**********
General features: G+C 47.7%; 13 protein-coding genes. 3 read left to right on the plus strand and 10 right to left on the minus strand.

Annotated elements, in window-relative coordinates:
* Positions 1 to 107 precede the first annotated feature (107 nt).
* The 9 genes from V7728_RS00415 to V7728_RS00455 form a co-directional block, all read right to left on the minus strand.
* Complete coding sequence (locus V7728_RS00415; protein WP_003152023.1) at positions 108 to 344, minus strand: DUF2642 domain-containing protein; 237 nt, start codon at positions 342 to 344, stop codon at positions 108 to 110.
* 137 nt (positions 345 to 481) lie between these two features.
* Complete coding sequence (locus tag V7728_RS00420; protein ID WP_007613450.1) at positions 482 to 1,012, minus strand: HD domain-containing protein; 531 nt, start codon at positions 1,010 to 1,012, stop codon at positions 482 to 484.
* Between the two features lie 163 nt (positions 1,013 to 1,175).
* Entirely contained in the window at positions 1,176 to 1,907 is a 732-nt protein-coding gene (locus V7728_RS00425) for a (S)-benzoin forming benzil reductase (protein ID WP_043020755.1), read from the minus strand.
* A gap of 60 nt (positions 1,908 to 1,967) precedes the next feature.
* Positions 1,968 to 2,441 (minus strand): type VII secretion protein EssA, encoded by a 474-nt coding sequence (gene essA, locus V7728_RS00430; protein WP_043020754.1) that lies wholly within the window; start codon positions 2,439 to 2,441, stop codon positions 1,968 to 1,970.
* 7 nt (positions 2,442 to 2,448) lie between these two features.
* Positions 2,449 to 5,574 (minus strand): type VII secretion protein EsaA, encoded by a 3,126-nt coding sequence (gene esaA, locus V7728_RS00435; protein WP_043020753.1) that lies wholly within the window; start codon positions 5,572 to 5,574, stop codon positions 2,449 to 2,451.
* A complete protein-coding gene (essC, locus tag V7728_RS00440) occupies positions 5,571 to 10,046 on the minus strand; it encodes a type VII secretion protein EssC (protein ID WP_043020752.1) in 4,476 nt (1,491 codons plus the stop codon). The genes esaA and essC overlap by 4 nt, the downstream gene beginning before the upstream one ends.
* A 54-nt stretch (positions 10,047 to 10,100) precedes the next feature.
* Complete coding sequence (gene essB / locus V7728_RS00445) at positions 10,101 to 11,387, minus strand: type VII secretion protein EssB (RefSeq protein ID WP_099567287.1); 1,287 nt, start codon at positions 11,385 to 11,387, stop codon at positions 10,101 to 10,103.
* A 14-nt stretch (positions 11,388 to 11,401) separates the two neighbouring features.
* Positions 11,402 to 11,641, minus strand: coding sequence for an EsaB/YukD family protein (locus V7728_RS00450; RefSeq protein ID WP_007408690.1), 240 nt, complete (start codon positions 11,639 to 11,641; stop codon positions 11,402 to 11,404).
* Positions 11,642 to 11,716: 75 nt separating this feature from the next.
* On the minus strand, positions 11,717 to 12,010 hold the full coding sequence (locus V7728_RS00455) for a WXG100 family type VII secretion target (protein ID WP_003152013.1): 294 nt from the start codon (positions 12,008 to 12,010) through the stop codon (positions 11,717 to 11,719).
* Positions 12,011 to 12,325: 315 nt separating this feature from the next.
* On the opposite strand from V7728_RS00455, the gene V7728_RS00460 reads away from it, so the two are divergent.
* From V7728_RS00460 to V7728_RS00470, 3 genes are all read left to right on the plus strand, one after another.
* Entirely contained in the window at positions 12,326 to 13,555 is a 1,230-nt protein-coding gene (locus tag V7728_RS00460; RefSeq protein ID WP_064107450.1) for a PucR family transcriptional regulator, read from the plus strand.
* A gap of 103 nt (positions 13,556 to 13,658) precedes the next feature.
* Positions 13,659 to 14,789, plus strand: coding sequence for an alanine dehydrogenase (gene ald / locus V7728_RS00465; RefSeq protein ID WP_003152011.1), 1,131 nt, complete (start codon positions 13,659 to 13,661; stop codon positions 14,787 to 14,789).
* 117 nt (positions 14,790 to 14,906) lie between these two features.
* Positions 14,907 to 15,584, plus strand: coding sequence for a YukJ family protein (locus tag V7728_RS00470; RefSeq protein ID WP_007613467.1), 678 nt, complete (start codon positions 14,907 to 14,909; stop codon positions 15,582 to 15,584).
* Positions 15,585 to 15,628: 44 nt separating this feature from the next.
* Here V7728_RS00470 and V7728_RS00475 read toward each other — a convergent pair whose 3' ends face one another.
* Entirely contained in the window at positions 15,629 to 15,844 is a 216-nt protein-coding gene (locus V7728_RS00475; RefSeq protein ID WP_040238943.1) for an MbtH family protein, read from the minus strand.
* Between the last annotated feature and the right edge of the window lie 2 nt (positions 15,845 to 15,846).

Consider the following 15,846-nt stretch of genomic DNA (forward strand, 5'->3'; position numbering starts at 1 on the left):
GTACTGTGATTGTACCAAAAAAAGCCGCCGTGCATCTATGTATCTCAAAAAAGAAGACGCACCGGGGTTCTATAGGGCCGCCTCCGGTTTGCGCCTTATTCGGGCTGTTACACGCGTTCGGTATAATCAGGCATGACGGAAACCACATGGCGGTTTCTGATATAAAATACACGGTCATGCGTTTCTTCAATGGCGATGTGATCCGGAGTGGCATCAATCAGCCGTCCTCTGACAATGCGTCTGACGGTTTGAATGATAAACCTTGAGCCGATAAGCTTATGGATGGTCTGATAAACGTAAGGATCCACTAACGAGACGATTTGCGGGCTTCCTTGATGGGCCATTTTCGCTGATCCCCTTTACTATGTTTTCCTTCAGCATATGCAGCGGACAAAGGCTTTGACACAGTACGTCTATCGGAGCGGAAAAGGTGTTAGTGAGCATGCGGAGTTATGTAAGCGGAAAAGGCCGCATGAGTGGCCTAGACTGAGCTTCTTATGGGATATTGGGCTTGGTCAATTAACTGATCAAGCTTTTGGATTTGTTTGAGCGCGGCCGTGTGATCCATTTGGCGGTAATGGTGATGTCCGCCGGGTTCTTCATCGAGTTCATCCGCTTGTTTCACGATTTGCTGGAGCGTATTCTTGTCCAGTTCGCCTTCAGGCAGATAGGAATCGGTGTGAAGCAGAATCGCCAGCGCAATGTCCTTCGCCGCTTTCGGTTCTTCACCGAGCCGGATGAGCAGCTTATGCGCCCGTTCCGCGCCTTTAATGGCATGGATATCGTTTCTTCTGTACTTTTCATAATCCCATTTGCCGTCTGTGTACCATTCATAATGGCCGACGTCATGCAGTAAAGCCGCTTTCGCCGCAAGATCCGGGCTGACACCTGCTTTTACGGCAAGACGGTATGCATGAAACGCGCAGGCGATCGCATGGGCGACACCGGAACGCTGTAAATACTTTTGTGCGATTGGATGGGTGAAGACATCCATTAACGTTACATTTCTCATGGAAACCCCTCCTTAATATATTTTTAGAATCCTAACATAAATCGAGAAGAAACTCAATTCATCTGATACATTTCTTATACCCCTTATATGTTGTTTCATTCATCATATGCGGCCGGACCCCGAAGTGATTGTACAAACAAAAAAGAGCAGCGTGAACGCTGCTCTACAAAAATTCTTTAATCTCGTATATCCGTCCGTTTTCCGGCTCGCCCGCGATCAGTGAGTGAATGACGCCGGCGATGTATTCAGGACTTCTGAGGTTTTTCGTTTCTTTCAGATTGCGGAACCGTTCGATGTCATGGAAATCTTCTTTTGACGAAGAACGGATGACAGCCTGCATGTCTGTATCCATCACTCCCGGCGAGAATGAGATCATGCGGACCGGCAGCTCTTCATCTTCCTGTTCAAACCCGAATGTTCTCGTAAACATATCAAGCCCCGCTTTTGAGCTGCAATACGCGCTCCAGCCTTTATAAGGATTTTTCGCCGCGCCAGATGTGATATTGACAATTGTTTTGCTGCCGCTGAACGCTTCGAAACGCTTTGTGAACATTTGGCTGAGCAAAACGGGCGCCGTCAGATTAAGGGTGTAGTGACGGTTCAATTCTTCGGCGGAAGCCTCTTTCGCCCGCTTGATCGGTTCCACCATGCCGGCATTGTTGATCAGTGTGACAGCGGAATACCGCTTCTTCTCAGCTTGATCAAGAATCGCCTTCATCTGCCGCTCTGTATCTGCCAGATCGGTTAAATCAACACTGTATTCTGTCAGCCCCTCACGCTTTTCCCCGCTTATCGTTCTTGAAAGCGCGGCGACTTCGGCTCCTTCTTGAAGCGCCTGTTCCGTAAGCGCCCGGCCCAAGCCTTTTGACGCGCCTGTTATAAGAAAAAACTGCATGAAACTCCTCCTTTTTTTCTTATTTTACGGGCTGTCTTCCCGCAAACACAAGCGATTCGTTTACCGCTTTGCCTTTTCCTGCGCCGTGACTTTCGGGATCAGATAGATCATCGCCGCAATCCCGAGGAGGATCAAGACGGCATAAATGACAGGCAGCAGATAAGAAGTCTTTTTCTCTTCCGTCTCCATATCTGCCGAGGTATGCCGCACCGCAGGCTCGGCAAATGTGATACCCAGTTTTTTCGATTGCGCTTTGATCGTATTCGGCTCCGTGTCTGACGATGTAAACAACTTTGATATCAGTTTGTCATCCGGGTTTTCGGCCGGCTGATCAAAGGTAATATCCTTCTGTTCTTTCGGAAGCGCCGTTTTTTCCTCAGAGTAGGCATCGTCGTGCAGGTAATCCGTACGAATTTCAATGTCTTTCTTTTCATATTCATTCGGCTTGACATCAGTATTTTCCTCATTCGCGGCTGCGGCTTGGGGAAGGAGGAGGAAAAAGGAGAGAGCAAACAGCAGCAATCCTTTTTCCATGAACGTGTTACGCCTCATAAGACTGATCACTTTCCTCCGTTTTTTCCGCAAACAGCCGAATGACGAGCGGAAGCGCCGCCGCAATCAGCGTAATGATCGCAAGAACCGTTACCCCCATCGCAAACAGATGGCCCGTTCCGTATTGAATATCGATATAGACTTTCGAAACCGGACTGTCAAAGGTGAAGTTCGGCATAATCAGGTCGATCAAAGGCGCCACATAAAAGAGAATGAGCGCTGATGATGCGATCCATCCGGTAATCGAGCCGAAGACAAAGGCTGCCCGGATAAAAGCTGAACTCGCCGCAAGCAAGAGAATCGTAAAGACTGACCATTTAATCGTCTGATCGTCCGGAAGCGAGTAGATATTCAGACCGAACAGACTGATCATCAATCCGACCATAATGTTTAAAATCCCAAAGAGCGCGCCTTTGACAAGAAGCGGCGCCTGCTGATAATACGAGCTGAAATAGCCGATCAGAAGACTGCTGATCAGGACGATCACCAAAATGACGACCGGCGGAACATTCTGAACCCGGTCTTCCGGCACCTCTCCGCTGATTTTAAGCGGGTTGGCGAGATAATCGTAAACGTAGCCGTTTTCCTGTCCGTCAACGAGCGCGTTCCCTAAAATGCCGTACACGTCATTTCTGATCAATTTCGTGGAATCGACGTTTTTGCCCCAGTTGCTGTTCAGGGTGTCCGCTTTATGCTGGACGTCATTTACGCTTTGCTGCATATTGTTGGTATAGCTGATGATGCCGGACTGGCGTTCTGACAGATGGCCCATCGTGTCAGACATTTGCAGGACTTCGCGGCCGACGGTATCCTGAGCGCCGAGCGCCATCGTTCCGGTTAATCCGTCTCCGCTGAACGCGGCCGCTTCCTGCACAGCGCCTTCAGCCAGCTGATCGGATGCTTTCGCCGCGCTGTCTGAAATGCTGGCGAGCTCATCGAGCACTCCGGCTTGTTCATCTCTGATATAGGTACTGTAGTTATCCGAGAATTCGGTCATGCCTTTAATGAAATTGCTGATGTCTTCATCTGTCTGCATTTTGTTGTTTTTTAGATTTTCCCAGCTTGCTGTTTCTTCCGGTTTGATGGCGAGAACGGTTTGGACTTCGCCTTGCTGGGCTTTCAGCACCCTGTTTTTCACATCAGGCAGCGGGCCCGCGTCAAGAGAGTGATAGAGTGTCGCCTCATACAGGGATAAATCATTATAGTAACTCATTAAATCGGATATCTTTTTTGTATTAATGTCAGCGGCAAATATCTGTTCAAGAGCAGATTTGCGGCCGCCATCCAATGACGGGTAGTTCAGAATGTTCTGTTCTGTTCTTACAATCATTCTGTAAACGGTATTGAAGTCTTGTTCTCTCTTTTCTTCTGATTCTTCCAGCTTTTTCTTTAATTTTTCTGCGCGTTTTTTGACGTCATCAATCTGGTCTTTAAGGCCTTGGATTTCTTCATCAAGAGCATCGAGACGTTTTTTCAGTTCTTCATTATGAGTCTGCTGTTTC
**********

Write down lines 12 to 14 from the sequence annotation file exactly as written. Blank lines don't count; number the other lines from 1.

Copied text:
* 7 nt (positions 2,442 to 2,448) lie between these two features.
* Positions 2,449 to 5,574 (minus strand): type VII secretion protein EsaA, encoded by a 3,126-nt coding sequence (gene esaA, locus V7728_RS00435; protein WP_043020753.1) that lies wholly within the window; start codon positions 5,572 to 5,574, stop codon positions 2,449 to 2,451.
* A complete protein-coding gene (essC, locus tag V7728_RS00440) occupies positions 5,571 to 10,046 on the minus strand; it encodes a type VII secretion protein EssC (protein ID WP_043020752.1) in 4,476 nt (1,491 codons plus the stop codon). The genes esaA and essC overlap by 4 nt, the downstream gene beginning before the upstream one ends.